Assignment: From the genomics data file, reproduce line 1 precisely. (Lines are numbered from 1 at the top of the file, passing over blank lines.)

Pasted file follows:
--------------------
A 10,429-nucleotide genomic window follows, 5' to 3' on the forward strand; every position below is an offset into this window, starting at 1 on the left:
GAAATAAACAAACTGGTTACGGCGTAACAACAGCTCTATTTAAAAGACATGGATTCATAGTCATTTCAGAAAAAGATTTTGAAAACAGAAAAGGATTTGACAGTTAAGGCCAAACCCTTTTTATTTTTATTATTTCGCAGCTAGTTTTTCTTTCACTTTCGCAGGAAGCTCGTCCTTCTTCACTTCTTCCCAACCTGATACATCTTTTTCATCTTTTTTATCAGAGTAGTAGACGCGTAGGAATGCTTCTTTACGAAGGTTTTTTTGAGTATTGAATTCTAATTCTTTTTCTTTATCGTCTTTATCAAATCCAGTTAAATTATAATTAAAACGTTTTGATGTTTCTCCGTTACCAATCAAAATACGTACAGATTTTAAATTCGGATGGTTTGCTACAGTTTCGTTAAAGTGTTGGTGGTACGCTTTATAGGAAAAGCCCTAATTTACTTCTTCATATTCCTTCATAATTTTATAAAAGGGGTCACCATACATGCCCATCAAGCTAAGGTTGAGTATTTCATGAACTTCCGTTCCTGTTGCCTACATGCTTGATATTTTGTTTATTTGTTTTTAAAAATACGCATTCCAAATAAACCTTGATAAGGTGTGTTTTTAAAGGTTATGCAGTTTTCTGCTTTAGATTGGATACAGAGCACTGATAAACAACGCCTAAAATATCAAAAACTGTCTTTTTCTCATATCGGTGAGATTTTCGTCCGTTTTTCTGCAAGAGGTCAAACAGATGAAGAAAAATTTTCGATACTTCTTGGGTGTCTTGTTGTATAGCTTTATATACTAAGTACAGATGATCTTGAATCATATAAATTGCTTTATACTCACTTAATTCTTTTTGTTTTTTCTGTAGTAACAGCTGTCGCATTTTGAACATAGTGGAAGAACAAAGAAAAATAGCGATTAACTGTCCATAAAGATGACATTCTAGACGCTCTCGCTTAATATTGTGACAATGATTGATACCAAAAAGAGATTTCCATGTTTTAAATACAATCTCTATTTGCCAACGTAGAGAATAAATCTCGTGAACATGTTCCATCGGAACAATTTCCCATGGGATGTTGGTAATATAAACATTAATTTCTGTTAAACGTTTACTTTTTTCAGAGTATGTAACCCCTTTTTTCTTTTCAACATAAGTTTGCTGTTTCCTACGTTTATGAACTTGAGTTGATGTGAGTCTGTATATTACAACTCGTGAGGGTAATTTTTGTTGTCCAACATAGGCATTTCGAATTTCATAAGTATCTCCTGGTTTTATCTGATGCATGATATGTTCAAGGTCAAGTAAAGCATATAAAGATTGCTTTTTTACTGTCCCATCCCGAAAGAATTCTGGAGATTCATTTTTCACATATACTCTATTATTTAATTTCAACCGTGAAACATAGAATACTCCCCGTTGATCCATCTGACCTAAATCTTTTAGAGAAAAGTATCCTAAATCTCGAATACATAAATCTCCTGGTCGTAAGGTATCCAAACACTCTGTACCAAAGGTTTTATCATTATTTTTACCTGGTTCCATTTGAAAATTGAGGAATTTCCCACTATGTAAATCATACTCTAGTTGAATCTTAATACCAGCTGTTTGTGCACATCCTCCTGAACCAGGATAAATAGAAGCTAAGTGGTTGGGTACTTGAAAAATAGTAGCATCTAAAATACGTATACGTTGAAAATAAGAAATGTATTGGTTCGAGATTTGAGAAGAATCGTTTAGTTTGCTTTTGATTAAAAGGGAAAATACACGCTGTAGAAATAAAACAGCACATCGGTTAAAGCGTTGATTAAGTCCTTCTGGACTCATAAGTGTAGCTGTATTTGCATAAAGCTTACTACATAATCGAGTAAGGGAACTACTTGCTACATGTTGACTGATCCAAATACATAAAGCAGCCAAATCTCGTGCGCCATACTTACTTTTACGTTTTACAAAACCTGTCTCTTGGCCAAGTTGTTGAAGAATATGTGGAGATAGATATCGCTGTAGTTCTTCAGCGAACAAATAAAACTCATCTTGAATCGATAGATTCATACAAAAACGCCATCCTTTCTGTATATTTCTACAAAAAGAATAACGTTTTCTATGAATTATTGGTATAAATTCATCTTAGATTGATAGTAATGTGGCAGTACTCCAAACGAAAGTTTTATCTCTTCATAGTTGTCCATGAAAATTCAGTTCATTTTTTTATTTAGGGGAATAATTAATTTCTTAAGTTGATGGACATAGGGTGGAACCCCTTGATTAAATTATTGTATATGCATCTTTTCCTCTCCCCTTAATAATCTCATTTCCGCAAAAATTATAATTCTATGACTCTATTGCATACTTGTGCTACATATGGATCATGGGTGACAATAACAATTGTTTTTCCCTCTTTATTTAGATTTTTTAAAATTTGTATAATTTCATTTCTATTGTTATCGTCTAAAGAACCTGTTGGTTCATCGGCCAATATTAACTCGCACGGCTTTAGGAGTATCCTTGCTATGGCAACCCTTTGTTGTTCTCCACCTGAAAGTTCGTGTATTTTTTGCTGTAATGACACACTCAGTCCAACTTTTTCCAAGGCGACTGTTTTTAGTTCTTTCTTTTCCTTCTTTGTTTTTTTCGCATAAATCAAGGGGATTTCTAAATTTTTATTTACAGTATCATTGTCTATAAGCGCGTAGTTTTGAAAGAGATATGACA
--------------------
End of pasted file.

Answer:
A 10,429-nucleotide genomic window follows, 5' to 3' on the forward strand; every position below is an offset into this window, starting at 1 on the left: